October 3, 2010
Well...we've lost four games in a row for the first time since Ray Goff's 1990 team went 4-7 overall. If we lose to the Vols, it would be the first five game losing streak since the early 1950s when UGA was by far at it's absolute lowest historical point.
Given that you have to reflect back to Goff's tenure to find failure of this scope, it makes sense to look at some of Ray's good and bad moves in times of crisis.
Positive Lessons Learned from Goff:
An offensive turnaround can happen quickly. UGA lost 13 games from 1989 and 1990 on the strength of a dramatic collapse in the talent base and an offensive philosophy that was wildly out of date. Offensive Coordinator George Haffner's play calling was straight out of the stone age. Our QBs in 1990 were Greg Talley, Preston Jones and Joe Dupree, and the 1990 recruiting class which was ranked #1 in the nation with guys like Hearst and Hastings was still in diapers.
So how did Ray turn around the offense? He brought in Wayne McDuffie with an innovative wide open passing attack, and signed an elite QB in Zeier to run it. The improvement began immediately as the Dawgs went from 4-7 in '90 to 9-3 in '91 and 10-2 in '92.
Negative Lessons Learned from Goff:
Goff kept his "hunting" buddies on staff for far, far too long. His inability to hire a competent defensive coordinator to complement McDuffie on the other side of the ball created an imbalance he could never overcome. (that and being stupid and lazy...but that's another topic)
He also struggled with personnel utilization issues on both sides of the ball. Even McDuffie and his brilliance had issues here. Reflect back to the 1994 game at Alabama. The Tide went undefeated in the regular season, but the Dawgs were a whisker from beating them. Unfortunately, we had Hines Ward (Super Bowl MVP WR) at Running Back, Robert Edwards (Top 10 NFL Draft Pick RB) at defensive back, and Terrell Davis (Super Bowl MVP RB) on the bench.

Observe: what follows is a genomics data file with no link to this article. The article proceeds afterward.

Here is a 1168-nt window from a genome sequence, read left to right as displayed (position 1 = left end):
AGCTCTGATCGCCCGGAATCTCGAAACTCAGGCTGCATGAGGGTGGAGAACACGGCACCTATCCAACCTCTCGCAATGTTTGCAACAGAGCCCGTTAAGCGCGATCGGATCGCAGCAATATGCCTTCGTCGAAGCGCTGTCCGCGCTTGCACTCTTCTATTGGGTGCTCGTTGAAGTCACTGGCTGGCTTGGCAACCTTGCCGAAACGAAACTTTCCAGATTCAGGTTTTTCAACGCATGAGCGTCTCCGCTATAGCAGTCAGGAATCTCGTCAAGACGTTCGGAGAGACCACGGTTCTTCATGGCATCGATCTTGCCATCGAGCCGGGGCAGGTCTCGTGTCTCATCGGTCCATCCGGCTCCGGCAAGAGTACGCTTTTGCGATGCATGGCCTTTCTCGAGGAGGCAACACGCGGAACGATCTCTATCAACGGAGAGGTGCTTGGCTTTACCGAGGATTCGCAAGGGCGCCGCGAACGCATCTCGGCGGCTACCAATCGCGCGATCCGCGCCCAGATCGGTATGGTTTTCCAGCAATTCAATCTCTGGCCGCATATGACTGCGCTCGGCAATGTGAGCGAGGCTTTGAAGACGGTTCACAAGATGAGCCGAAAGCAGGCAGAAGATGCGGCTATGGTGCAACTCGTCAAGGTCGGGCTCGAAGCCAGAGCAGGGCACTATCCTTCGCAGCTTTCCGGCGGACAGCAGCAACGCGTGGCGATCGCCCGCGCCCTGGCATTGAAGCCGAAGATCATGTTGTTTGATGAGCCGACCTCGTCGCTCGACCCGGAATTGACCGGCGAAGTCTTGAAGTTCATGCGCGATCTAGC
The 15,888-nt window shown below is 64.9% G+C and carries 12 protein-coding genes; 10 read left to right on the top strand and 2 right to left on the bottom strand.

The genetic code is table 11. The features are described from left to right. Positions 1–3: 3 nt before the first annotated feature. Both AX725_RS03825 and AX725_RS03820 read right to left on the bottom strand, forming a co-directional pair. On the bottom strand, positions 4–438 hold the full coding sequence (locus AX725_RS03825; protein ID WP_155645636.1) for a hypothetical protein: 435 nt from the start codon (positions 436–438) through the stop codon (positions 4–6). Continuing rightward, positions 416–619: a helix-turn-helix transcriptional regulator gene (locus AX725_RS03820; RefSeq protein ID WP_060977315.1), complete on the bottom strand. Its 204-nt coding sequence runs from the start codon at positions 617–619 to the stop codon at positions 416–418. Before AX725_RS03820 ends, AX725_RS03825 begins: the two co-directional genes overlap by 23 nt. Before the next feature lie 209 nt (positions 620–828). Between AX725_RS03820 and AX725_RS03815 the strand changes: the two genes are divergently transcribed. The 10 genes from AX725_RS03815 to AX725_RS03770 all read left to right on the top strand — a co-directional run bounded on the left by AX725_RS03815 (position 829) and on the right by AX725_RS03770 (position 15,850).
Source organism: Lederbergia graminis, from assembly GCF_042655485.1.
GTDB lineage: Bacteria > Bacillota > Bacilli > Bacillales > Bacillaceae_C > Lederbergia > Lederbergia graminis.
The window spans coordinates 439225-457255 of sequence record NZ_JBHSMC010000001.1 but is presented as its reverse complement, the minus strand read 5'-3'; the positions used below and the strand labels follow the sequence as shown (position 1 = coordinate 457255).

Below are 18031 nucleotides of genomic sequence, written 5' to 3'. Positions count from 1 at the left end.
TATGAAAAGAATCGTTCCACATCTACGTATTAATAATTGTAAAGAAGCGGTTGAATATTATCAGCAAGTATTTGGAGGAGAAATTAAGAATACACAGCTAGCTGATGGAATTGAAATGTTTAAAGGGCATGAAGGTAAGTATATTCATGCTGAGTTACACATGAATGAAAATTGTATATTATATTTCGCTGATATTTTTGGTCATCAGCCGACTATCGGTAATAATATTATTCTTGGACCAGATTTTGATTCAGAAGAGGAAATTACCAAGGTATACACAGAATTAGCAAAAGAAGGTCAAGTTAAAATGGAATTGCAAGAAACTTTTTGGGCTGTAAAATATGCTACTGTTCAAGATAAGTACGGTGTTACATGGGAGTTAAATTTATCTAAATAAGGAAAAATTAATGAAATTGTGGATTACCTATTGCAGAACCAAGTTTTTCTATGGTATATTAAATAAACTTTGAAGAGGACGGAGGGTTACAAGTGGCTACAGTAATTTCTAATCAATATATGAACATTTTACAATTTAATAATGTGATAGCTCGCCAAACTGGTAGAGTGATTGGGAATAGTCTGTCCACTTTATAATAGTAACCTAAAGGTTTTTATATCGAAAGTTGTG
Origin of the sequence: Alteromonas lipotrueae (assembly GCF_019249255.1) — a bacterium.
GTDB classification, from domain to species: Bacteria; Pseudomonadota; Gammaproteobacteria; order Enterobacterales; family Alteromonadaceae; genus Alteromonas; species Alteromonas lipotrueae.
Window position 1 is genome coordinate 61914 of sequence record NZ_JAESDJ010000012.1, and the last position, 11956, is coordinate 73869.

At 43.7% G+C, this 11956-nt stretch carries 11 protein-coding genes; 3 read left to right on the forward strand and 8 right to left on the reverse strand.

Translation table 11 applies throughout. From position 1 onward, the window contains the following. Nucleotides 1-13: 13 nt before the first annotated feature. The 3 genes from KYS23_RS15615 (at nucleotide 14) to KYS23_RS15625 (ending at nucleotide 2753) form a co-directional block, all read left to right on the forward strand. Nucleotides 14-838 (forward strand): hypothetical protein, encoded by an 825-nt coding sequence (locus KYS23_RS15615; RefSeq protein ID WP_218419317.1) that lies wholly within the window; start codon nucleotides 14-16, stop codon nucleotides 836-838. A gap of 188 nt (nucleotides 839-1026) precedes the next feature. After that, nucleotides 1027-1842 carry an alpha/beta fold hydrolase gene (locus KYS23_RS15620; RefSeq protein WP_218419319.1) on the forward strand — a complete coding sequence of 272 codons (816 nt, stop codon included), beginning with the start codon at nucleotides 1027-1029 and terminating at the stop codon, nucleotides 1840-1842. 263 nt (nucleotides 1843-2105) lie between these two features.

Lastly, he let the strength and conditioning program fall behind the times. When Donnan came to UGA in 1996, he commented (paraphrase) that his Marshall offensive line was stronger than his UGA line when he arrived.
Where are we now?
Richt is shockingly making mistakes right out of Ray Goff's play book. He waited too long to replace Martinez. Our strength program may produce great "stats" but our guys up front are getting mangled at the point of attack.
We have a former WR coaching RBs who should've gotten his "big break" in Div I-AA. We have a RB coaching WRs who was a much better RB coach for us. Our offensive coordinator refuses to sit in the press box where he can have a complete view of the field.
Granted, Richt isn't watching soap operas in his office instead of game film unlike one of the really depressing Goff rumors. But holy hell the ox is clearly in the ditch.
This is STILL very fixable. There are innovative offensive minds all over college football who would KILL for a chance to coach Aaron Murray. They would kill to coach in the SEC. And it doesn't have to take forever to turn things around.
OR..Mike Bobo could prove that he's one of those people and this season has been a wacky mix-up of some variety. Which I'm fine with...but skeptical.
In the Shortest Term
At a minimum, Bobo should be back upstairs where he could see the entire field better...with instructions to get AJ Green the ball at least twice per offensive possession. We should make sure our best players are in the game -- like Kwame Geathers getting more snaps on defense. And Branden Smith should have more offensive touches than Carlton Thomas. Because...you know..that simply makes sense.
As for the defense...it takes time to implement a completely new system. However, it would probably be a shorter process if the playbook wasn't 12 inches thick. These are college kids with 20 hours to learn and absorb a scheme. Right now, it looks like the only team that's confused by our defense is our own. The brilliance of Bill Oliver, legendary defensive coordinator at Bama, wasn't his complexity or his aggressiveness...it was his ability to put guys in the right spot and tackle well. That's why he was the first defensive coordinator to handle Spurrier in the early 90s.
It's all still fixable. But...it's been fixable all season.